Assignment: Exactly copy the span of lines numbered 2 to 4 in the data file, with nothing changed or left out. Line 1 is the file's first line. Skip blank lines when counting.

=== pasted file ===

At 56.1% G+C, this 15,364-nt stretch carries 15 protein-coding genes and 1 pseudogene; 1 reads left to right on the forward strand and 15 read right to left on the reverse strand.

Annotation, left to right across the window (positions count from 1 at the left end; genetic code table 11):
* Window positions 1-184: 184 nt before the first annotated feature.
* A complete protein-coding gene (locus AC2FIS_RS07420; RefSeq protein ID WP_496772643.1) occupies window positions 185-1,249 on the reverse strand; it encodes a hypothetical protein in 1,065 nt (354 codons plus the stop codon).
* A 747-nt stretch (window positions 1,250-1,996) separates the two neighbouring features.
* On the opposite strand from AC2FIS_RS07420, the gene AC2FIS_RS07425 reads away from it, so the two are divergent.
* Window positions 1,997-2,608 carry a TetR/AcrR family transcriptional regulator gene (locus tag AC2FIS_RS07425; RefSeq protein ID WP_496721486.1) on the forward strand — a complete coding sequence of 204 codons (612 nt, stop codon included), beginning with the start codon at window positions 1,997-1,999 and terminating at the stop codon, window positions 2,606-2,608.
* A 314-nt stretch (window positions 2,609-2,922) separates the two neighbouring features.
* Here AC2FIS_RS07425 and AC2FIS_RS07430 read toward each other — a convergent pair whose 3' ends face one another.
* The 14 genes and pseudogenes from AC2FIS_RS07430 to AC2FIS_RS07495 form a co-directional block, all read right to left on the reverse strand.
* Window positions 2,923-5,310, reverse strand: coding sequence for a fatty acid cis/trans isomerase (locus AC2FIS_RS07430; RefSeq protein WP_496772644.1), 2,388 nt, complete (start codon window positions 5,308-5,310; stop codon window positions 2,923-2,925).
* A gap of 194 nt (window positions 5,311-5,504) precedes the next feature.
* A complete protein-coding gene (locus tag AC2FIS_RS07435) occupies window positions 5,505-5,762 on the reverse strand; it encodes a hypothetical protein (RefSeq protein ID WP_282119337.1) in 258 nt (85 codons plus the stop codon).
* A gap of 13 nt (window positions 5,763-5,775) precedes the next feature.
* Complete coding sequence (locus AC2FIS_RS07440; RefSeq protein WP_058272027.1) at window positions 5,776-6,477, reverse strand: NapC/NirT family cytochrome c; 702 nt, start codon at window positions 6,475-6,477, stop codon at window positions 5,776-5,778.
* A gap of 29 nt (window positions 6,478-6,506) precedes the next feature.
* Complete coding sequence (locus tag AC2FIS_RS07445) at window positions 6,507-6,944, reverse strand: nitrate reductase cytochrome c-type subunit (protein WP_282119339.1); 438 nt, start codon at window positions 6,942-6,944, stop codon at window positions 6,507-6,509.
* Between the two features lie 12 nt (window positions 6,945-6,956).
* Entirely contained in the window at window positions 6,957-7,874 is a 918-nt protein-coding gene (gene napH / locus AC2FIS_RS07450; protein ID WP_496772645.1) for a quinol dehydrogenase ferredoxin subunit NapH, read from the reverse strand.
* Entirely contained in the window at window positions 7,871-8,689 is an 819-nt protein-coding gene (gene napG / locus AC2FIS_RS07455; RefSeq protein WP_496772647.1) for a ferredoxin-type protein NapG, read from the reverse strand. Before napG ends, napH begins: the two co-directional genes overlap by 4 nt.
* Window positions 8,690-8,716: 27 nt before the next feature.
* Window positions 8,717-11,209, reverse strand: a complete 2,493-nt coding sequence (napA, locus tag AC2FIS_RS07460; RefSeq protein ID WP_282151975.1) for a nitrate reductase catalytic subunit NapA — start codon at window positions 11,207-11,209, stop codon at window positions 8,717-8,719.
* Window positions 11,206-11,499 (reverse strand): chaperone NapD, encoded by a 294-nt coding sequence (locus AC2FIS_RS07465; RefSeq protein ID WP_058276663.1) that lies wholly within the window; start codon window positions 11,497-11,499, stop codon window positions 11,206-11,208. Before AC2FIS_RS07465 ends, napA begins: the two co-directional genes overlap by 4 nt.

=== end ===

Annotation, left to right across the window (positions count from 1 at the left end; genetic code table 11):
* Window positions 1-184: 184 nt before the first annotated feature.
* A complete protein-coding gene (locus AC2FIS_RS07420; RefSeq protein ID WP_496772643.1) occupies window positions 185-1,249 on the reverse strand; it encodes a hypothetical protein in 1,065 nt (354 codons plus the stop codon).